There is no point in a student launching into full-scale formal grievance procedures if they have not given their department ample opportunity to respond. Apart from being the right thing to do, problems are much more likely to be resolved while they’re being dealt with informally. If for whatever reason the student does not get any satisfaction from their first point of contact, they are strongly are advised to contact the next person in line. In many cases this is the appointed Director of Teaching and Learning (Postgraduate). If the appointed Supervisor is also the Director of Teaching and Learning (Postgraduate) then the student should make an appointment to discuss the matter with the Dean of Graduate Studies.
The particular process to be followed is in each case, dependant upon the type of candidature, and the nature of the complaint. There are however some general guidelines that are relevant to all cases;
- In all cases students should be advised that it is neither possible, nor permissible to lodge an appeal simply because they disagree with the outcome of a particular examination procedure, be it a viva voce, or written examination.
- Appeals arising out of examinations or other academic circumstances from registered postgraduate students will only be considered where the student’s case i) is not covered by the ordinary regulations of the College, or ii) is based on a claim that the regulations of the College were not properly applied in the applicant’s case, or iii) represents an ad misericordiam appeal. Therefore, if the student’s case is not reflected by any of the above grounds, no appeal will be entertained.
- The Dean of Graduate Studies or an Academic Appeals Committee who will consider an appeal cannot overturn the examiners’ academic verdict on the thesis/dissertation. It can only recommend changes of a procedural nature.
- It is also important to ascertain whether the student has already made contact with the appropriate staff member in their department/school ie. Course Coordinator/Director, Director of Teaching and Learning (Postgraduate), Supervisor, or indeed Dean of Graduate Studies to ascertain the viability of any appeal. It is also important to ascertain whether the student has approached any other member of the academic or student body for representation and/or advice.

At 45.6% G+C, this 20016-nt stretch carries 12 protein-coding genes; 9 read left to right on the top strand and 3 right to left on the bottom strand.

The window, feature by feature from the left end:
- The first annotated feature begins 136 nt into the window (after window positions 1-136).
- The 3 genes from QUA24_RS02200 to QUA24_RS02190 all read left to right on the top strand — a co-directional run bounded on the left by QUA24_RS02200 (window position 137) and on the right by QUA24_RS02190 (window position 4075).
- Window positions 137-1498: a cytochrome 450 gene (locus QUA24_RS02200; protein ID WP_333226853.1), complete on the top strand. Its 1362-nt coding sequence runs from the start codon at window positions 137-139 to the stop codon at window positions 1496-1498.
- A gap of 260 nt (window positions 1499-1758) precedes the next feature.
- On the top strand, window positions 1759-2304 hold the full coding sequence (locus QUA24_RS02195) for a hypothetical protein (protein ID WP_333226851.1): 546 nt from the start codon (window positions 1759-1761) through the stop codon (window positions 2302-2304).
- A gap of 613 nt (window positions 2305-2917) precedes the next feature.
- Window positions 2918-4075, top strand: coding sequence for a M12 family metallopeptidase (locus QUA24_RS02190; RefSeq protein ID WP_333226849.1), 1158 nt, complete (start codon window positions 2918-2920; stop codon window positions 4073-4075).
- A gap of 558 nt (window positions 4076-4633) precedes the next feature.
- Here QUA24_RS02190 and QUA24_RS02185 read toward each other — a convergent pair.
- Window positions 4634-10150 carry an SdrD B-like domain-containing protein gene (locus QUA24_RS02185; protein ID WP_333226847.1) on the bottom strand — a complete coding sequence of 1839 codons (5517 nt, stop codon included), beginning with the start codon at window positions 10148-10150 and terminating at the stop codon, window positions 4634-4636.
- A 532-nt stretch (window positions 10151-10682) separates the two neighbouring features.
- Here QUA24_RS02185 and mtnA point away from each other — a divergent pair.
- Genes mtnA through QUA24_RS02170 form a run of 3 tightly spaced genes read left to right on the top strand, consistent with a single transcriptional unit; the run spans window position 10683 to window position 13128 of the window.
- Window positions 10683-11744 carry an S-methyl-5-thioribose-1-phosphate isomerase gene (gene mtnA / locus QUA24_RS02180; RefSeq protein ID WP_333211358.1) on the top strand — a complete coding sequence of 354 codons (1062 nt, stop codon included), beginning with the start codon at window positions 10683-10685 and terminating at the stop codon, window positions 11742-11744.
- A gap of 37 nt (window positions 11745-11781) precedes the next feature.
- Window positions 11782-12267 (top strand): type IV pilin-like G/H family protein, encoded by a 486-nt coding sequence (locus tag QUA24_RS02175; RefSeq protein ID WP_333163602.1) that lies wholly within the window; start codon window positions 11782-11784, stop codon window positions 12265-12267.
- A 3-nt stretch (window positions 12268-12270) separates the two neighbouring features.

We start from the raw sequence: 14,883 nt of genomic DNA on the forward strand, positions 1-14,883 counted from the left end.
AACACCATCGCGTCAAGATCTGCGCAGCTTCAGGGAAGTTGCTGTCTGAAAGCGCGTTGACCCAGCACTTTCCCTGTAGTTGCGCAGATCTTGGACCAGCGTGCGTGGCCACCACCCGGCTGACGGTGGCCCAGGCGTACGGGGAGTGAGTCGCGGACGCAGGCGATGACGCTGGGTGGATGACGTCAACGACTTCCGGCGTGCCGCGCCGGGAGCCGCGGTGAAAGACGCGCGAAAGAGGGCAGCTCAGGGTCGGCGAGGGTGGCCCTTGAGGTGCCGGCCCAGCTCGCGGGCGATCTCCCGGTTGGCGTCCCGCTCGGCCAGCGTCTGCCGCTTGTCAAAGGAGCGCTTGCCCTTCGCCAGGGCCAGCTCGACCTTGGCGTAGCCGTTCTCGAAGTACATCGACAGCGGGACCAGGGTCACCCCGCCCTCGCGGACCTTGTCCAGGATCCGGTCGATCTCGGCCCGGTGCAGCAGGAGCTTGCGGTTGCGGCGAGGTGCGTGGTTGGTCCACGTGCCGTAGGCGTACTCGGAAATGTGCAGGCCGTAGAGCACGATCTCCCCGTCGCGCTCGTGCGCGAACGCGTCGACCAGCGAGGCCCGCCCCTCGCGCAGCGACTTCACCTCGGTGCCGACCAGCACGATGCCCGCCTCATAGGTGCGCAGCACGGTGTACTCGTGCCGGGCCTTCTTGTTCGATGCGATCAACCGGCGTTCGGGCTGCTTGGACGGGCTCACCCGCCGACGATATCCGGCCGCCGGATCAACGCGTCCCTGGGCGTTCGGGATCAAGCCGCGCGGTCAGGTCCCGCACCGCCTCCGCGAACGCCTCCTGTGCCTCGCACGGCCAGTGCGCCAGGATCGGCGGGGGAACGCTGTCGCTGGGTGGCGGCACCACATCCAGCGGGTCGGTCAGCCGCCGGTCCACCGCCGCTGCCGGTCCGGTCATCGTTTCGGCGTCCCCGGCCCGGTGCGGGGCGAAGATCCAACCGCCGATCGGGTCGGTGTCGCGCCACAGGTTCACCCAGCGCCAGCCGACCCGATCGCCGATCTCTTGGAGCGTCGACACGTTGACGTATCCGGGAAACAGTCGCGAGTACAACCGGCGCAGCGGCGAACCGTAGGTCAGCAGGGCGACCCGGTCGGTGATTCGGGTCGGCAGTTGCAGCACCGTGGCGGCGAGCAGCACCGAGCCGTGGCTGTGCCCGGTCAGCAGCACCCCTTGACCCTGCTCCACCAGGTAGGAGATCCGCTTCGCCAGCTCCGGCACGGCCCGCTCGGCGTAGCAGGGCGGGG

- You should also ask to see a copy of any Departmental Handbook that the may have been assigned to the student upon registration for their course of choice.
When you have met with a student, and if you are satisfied that there are indeed grounds for an appeal, you may inform the student that you are willing to act in the capacity of Graduate Advisor and accompany them to any appointment with either the Dean of Graduate Studies or the Academic Appeals Committee for Graduate Students. Details of the procedures in place in respect of all appeals processes are outlined in your Advisor’s Handbook. Alternatively, you can consult the University of Dublin Calendar Part 2 (PDF, 2.59MB). Should you have a query on any aspect of the procedures outlined do not hesitate to contact either the Postgraduate Student Support Officer (Email) or the Graduate Studies Office.
The Junior Dean is responsible for discipline and good order in College. Students who have breached the College regulations as laid down by the Board (PDF, 2.59MB), will be asked to meet him/her to discuss the suspected offence. If you are contacted by a student to act in an advocacy role during the disciplinary process it is important that you make the student aware that above all else, honesty is required. You should consult the University of Dublin Calendar Part 2 (PDF, 2.59MB) for information regarding the procedures and penalties that are in place. Should you have any query, do not hesitate to contact the Postgraduate Student Support Officer (Email) for confidential advice and guidance.
While it is not your job to convince students to stay in College, you should do your best to ensure that the student has fully explored all the possible implications and dimensions of such an important decision. Should the student still wish to withdraw from College following a consultation, they must notify the Dean of Graduate Studies, and their Supervisor/Course Coordinator/Director in writing. Further information on withdrawing from College, particularly with regard to any fee implications that may be involved, can be obtained from Ms. Helen Thornbury (Email) at the Graduate Studies Office.
At present the Postgraduate Advisory Service neither administers nor handles enquiries into any aspect of Financial Support for postgraduate students. Any query on Financial Support should be directed to Ms. Helen Thornbury (Email), or Ms. Jennifer Hill (Email) in the Graduate Studies Office .